A couple days ago I wrote about learning from how other industries have solved problems in the past that yours is facing today. When I wrote that I had one specific example in mind – the software industry learning from the book publishing industry.
I’m certain I’m not the first to make a connection between these two businesses because what we do when creating apps is very similar to what authors do when they write books. We each take a bunch of different ideas and concepts and form them together into what we hope is a unified whole. Many times we fail at this, as authors do, and what we make feels like a jumbled mess. The big difference between us and authors is that they can use all of their given language while we can only use the subset that is our programming language.
Of course the book industry is in decline and may not be able to be saved in the way we know it. But some authors are still thriving in these conditions. Why? Because they’ve built an audience. They have devoted fans who want to see them do well.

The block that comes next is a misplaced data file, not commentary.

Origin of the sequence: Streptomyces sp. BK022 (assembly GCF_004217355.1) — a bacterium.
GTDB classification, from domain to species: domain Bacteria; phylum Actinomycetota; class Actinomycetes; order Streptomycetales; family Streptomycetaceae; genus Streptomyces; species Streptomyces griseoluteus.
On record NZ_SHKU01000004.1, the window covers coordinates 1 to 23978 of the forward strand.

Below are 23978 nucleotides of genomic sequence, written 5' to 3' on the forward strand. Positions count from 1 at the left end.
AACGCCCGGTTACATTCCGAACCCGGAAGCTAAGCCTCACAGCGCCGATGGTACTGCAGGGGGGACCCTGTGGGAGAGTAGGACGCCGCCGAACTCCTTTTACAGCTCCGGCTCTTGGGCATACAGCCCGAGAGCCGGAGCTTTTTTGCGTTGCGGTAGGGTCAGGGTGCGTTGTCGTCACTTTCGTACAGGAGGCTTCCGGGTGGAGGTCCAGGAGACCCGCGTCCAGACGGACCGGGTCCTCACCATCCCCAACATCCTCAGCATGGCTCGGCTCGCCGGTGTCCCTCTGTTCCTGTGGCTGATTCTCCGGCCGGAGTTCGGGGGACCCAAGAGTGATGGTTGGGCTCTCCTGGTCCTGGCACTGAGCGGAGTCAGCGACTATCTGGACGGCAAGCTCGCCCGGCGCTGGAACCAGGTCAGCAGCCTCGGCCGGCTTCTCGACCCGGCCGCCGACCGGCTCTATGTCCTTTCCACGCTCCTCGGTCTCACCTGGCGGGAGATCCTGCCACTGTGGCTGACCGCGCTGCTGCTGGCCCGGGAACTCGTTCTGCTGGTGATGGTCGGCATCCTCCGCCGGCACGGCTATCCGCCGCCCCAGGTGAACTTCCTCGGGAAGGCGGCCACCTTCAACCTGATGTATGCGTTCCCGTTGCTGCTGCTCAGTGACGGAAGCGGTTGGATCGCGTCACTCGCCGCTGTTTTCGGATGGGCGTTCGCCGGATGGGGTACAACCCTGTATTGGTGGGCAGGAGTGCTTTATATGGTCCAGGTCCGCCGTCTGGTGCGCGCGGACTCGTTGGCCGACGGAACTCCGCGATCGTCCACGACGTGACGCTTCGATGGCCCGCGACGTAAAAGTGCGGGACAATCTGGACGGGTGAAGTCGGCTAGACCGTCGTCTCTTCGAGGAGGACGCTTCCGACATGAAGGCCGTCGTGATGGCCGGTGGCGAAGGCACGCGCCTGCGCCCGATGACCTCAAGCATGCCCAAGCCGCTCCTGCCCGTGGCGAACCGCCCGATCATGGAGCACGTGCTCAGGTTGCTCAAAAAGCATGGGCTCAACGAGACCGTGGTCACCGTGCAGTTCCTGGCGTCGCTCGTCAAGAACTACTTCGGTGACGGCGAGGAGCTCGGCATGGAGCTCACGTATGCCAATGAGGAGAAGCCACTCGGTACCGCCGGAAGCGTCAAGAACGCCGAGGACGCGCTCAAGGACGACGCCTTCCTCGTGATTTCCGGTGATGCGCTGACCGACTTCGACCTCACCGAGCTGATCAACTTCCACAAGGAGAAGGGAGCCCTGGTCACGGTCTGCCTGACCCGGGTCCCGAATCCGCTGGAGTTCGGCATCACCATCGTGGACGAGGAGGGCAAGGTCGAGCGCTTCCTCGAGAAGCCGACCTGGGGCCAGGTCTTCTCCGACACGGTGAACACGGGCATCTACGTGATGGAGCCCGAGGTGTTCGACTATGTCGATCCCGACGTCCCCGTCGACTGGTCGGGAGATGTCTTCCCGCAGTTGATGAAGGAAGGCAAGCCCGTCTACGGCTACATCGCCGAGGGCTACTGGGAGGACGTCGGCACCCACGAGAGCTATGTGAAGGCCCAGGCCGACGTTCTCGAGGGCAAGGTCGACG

I think that’s how we need to sell software – by selling it to our audience of fans that want to see us do well.
Hopefully I’ve convinced you that building an audience is the way to succeed. Now you’re wondering how to do that. I’ve got two examples from the software industry which is exactly a statistical sample but it’s a start towards putting information together. These two examples have some things in common and one big difference.
The first example is Marco Arment. He created the hit app Instapaper. Instapaper is unique amongst apps in that it solved a real problem in a novel way that no one else was solving. The app was and still is really useful.
Instapaper was Marco’s big break towards building an audience. From that point he continued building it by hosting a few different podcasts and irregularly blogging.
The second example is David Smith. He is an iOS developer in Virginia and none of his apps are very well known. But he has built an audience slowly over time through his generosity in sharing what he knows and what he is experiencing through his podcasting and blogging.
I can see two options for you to start building your audience:
1) Make something so great and useful that people can’t ignore it 2) Generously give your knowledge to as many people as possible through podcasting, blogging, or whatever other medium you can find
Either way, people won’t know they like you until they know you. Find ways to let people know you.